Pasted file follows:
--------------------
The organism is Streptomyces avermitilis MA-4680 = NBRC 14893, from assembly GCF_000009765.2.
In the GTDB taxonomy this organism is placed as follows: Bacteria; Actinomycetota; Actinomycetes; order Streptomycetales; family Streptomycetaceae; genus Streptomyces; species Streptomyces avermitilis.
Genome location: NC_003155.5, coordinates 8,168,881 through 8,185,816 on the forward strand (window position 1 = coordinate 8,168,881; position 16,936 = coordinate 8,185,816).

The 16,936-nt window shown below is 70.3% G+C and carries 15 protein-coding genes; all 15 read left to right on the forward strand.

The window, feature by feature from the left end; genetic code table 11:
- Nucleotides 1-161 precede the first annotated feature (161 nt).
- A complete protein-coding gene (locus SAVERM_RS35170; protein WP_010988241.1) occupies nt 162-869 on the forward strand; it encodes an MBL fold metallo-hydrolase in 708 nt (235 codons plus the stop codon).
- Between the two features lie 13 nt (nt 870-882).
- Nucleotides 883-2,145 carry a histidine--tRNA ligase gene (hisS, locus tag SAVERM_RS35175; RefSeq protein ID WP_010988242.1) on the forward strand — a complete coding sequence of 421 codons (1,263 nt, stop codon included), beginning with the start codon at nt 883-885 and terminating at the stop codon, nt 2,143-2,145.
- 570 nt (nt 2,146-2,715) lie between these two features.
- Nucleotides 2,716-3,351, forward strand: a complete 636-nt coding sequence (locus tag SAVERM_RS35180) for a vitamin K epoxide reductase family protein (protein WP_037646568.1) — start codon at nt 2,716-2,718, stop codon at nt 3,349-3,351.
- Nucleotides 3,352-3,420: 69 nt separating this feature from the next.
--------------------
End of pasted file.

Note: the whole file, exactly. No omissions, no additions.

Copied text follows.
The organism is Streptomyces avermitilis MA-4680 = NBRC 14893, from assembly GCF_000009765.2.
In the GTDB taxonomy this organism is placed as follows: Bacteria; Actinomycetota; Actinomycetes; order Streptomycetales; family Streptomycetaceae; genus Streptomyces; species Streptomyces avermitilis.
Genome location: NC_003155.5, coordinates 8,168,881 through 8,185,816 on the forward strand (window position 1 = coordinate 8,168,881; position 16,936 = coordinate 8,185,816).

The 16,936-nt window shown below is 70.3% G+C and carries 15 protein-coding genes; all 15 read left to right on the forward strand.

The window, feature by feature from the left end; genetic code table 11:
- Nucleotides 1-161 precede the first annotated feature (161 nt).
- A complete protein-coding gene (locus SAVERM_RS35170; protein WP_010988241.1) occupies nt 162-869 on the forward strand; it encodes an MBL fold metallo-hydrolase in 708 nt (235 codons plus the stop codon).
- Between the two features lie 13 nt (nt 870-882).
- Nucleotides 883-2,145 carry a histidine--tRNA ligase gene (hisS, locus tag SAVERM_RS35175; RefSeq protein ID WP_010988242.1) on the forward strand — a complete coding sequence of 421 codons (1,263 nt, stop codon included), beginning with the start codon at nt 883-885 and terminating at the stop codon, nt 2,143-2,145.
- 570 nt (nt 2,146-2,715) lie between these two features.
- Nucleotides 2,716-3,351, forward strand: a complete 636-nt coding sequence (locus tag SAVERM_RS35180) for a vitamin K epoxide reductase family protein (protein WP_037646568.1) — start codon at nt 2,716-2,718, stop codon at nt 3,349-3,351.
- Nucleotides 3,352-3,420: 69 nt separating this feature from the next.